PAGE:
My System SpecsSystem Spec
.

06 Oct 2012   #2

Microsoft Community Contributor Award Recipient

Win 7 Pro 64-bit
 
 

Quote   Quote: Originally Posted by Diogones View Post
I have a couple of questions:

1.) Naturally, my first query is, does anyone have any advice as to how I may fix this issue, and get Windows booting again?

2.) Why didn't the Restore work properly? Was it because I didn't allow it to reformat the drive? If so, should I run it again, this time enabling that option?

3.) I have read on the 'net about the black screen hang issue, but does anyone have an idea what might have caused it? I haven't made any untoward modifications of my system, except for downloading and installing the latest Windows Updates and updating all my existing apps.

4.) Would an in-place repair install of Windows work? I do have the retail disc when I purchased my copy of Windows 7 Pro, so could I insert that, boot up from it, and do a repair install to fix any issues with the OS?
My usual disclaimer: I'm not an expert at anything. From what you've indicated here's my best guess to your questions.

1. I'd suggest going through these troubleshooting tutorials that were prepared by one of the Forum experts. It may help to isolate a hardware problem.

Troubleshooting Windows 7 Failure to Boot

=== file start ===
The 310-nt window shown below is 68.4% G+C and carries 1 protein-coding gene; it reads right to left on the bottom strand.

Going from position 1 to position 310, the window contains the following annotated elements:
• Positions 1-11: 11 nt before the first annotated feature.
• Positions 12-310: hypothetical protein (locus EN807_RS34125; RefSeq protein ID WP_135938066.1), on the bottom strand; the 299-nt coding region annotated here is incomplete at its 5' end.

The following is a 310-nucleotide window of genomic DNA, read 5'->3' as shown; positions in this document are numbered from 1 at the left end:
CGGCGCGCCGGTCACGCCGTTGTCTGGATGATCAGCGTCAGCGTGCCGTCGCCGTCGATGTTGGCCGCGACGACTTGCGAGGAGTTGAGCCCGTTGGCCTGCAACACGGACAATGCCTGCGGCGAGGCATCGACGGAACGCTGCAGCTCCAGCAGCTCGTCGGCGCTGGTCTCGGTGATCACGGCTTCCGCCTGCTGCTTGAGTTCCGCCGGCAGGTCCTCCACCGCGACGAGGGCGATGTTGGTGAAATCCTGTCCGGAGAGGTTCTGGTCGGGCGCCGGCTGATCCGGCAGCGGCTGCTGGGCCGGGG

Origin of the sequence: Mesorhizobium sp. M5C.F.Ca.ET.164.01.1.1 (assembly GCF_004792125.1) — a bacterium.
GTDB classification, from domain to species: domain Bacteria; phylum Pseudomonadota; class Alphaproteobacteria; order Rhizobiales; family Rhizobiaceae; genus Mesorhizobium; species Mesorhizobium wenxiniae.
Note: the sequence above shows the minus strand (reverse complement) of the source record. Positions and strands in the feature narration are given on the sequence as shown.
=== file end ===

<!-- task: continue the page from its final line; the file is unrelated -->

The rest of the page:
Troubleshooting Steps for Windows 7

2. It sounds like there might be a hardware problem (failing motherboard, failing hard drive, bad RAM, etc.) A system image only copies data from the hard drive. Restoring a good system image to a machine that has failing hardware won't fix the underlying hardware problem. Of course, that assumes the system image was good in the first place. Unfortunately, I think the only way to know for sure it's a good image is to try it.

3. The troubleshooting tutorials should help with the black screen. Again, hardware issues can also cause these problems.

4. A repair install is also data related. Since a system image didn't fix the problem I don't think a repair install would, either. I'd try to rule out hardware problems.
My System SpecsSystem Spec
08 Oct 2012   #3

Windows 7 Professional x64
 
 

Thanks for the prompt and helpful reply, marsminar! I followed your advice, and ran Memtest, but the results were negative, and I was able to boot up into a live Linux CD that I had, so I knew that the motherboard couldn't be bad. I ran a disk check on my two hard drives, and I found some interesting results. The SSD, with Windows installed on it, was just fine, flagged as active, bootable, all of that. The 500GB hard drive, on the other hand, was reporting some bad sectors. It also failed a self-check, and couldn't report on a "good" SMART status. I was also unable to access the hard drive via the file manager in Linux, as I was prompted with some disk access errors.